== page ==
Date: September 21, 2017
Time: 12:30 p.m. - 1:30 p.m.
Location: Maeder Hall
Professor Cristina Archer, of the University of Delaware, will speak on “Wind energy, atmospheric turbulence, and hurricanes: How to save lives and money with wind turbine wakes” as part of the 2017/2018 Highlight Seminar Series at the Andlinger Center for Energy and the Environment at Princeton University.
The 2017/2018 Highlight Seminars Series will be held on Thursdays from 12:30 p.m. – 1:30 p.m. in Maeder Hall at the Andlinger Center. Lunch will be served at 12:00 noon in the auditorium lobby of Maeder Hall.
Wind is already the cheapest renewable energy source and in certain cases electricity from wind is even cheaper than that from coal, natural gas, and nuclear power plants. This advantage is due in part to the fact that wind farms have been installed in the best locations, characterized by high and relatively steady winds. As the best spots eventually run out, wind farms will be installed inevitably at locations with lower and less reliable winds. How can wind power remain competitive in these less ideal conditions? Future improvements in wind turbine design and engineering are expected to improve wind turbine performance by a few percents. The most promising improvement, however, is expected to arise from smarter wind farm layouts that take into account the effects of wind turbine wakes. Understanding wind turbine wakes is therefore important to ensure future wind energy growth and competitiveness.
Results from sophisticated wake modeling simulations, called Large-Eddy Simulations, have already shown that smart array layouts can improve the performance of a wind farm by 13-33%. These smart layouts include increasing spacing between turbines along and/or across the prevailing wind direction and staggering, rather than aligning, consecutive rows of turbines.
In addition to improving wind farm performance, understanding wind turbine wakes can also bring unexpected benefits in the case of offshore wind farms. Large arrays of offshore wind turbines have been shown to provide protection from wind damage and from storm surge in coastal communities during hurricanes. This benefit, again, comes from the wind turbine wakes. Because wind turbines extract kinetic energy from the atmosphere, they lower wind speeds in their wakes. During hurricanes, these wakes can extend several kilometers downwind of a wind farm. Because winds are reduced in these wakes, wind stress on the ocean surface, which is proportional to the square of wind speed, is reduced too in the wakes. Storm surge, which is the sea level rise accompanying high-wind events and which is proportional to wind stress, is therefore dramatically reduced too. In addition, the lower winds also reduce ocean waves and surface friction, which feed into the hurricane core, weakening the hurricane. Results for hurricanes Katrina, Isaac, and Sandy show that tens to hundreds of thousands of offshore wind turbines can not only power the nation, but also reduce winds by 25-41 m/s and storm surges by 6-79%.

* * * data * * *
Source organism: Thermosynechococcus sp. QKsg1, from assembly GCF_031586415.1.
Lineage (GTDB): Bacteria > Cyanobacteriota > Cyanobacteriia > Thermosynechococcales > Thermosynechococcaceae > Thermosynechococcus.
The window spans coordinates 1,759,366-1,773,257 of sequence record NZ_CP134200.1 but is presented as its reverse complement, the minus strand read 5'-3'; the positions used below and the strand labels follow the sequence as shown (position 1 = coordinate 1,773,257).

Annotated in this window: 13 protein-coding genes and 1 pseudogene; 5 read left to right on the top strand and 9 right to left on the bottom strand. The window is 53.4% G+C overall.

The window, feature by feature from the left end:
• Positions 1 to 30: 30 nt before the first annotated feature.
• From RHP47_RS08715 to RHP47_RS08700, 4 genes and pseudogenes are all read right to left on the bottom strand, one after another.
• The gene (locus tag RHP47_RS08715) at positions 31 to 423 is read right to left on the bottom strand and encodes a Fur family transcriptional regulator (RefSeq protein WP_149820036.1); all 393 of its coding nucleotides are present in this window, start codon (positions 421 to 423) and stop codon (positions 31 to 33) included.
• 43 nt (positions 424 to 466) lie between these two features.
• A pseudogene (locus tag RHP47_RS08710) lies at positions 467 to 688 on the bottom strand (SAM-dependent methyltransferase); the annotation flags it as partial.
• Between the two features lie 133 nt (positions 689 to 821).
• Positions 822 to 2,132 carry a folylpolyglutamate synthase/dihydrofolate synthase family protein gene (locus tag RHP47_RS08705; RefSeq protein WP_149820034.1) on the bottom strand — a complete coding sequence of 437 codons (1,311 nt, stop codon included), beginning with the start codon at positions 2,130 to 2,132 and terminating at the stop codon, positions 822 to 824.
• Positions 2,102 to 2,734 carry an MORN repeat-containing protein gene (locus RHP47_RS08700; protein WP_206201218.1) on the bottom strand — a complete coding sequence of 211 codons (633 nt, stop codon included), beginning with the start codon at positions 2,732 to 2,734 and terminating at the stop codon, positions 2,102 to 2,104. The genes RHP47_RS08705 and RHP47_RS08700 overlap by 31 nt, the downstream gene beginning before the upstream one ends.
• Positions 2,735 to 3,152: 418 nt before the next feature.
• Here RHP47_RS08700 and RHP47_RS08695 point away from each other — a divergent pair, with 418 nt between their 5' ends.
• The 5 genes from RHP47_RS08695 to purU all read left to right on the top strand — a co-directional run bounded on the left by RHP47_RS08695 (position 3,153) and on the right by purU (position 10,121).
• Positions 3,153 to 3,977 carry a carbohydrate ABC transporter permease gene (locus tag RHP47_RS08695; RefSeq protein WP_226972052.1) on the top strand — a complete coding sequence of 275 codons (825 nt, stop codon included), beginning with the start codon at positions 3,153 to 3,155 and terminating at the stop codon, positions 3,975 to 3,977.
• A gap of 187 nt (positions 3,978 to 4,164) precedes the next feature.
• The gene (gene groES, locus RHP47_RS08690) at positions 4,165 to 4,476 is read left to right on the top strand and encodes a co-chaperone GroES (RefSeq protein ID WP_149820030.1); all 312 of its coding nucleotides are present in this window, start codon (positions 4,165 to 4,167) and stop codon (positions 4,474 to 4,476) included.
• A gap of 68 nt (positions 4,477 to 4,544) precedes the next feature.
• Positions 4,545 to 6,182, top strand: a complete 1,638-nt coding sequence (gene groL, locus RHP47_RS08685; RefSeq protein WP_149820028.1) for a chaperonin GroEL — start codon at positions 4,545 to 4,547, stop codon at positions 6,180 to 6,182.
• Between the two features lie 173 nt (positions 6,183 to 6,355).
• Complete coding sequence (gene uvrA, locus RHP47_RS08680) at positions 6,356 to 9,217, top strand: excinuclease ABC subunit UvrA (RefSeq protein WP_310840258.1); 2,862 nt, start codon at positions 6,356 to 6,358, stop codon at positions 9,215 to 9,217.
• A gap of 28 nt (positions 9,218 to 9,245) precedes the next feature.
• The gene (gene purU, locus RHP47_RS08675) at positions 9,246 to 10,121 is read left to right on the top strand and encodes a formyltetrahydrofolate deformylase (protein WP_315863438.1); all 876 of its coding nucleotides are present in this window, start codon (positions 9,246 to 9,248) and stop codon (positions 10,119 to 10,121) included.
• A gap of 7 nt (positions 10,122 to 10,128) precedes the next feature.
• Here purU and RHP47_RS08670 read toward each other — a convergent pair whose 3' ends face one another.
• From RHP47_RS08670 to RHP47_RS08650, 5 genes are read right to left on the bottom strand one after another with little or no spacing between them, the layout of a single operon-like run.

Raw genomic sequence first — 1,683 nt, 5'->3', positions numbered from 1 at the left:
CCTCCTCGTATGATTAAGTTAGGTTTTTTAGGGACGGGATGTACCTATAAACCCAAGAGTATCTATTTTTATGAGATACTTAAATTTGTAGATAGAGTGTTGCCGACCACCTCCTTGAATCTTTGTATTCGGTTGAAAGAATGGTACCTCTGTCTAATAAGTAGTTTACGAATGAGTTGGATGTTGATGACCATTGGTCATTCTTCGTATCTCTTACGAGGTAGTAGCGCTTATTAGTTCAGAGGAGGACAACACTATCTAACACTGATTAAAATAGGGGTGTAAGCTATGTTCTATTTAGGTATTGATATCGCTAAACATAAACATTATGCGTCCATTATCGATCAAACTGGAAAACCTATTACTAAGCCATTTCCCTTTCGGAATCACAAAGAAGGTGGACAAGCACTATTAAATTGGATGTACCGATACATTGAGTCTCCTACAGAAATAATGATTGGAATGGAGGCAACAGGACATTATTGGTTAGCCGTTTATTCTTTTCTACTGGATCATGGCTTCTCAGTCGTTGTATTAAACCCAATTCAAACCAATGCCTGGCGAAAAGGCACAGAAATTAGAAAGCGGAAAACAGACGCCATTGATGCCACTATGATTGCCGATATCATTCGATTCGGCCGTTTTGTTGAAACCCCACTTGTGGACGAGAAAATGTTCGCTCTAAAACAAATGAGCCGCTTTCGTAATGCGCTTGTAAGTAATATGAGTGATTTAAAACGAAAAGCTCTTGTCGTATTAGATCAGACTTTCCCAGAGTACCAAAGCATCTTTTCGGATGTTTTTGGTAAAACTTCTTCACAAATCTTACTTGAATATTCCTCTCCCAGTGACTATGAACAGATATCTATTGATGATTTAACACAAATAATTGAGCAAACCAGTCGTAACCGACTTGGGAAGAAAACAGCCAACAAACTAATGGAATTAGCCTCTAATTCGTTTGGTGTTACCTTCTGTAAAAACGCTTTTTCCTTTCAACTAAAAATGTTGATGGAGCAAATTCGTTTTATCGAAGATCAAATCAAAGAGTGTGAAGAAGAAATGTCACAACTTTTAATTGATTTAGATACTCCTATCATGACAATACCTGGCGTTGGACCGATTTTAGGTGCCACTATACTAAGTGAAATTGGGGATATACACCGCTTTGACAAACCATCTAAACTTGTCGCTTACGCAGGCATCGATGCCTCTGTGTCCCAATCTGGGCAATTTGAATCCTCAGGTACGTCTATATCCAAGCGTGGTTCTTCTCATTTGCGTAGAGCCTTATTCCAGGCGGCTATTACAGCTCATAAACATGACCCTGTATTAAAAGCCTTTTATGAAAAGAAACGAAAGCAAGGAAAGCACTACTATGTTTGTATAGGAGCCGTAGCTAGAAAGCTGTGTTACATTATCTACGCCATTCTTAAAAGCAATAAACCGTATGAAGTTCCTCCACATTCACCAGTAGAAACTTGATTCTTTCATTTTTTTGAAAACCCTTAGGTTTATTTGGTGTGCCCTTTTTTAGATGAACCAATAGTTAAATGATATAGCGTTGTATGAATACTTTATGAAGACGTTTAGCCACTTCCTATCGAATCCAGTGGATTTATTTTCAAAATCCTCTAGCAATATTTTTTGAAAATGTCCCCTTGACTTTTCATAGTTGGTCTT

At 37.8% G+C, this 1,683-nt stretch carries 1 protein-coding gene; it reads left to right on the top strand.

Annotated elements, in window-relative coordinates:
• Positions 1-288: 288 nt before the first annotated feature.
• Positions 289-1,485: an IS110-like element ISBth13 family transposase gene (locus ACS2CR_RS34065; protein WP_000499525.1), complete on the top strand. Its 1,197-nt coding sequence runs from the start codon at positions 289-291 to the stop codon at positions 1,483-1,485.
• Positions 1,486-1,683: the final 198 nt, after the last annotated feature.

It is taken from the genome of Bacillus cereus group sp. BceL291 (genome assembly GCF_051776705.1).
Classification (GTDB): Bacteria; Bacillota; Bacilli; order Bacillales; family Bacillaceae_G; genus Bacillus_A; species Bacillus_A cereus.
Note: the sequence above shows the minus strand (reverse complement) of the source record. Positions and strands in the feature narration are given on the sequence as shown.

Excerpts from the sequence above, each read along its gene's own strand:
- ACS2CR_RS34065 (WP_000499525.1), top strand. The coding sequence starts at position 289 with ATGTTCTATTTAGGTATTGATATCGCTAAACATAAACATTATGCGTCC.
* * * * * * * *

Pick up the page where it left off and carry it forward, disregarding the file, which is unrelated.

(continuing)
In conclusion, understanding wind turbine wakes is crucial to improve wind farm performance, keep wind energy economically competitive, and add protection from high-wind events in coastal communities. Wind turbine wakes can save you money and potentially save your life too!
Cristina L. Archer is an associate professor in the College of Earth, Ocean, and Environment at the University of Delaware, where she has a joint appointment between the Physical Ocean Science and Engineering program and the Department of Geography. She received her Ph.D. in Civil and Environmental Engineering from Stanford University in 2004. She held a post-doctoral position there in 2004-2005 and then worked as an atmospheric modeler in the air quality district of San Francisco in 2005-2007. Dr. Archer joined the Carnegie Institution for Science in 2007 as a research associate. She was an assistant professor in the Department of Geological and Environmental Sciences of the California State University Chico during 2008-2011. She joined the University of Delaware in 2011. Dr. Archer’s research interests include wind power, meteorology, air quality, climate change, and numerical modeling.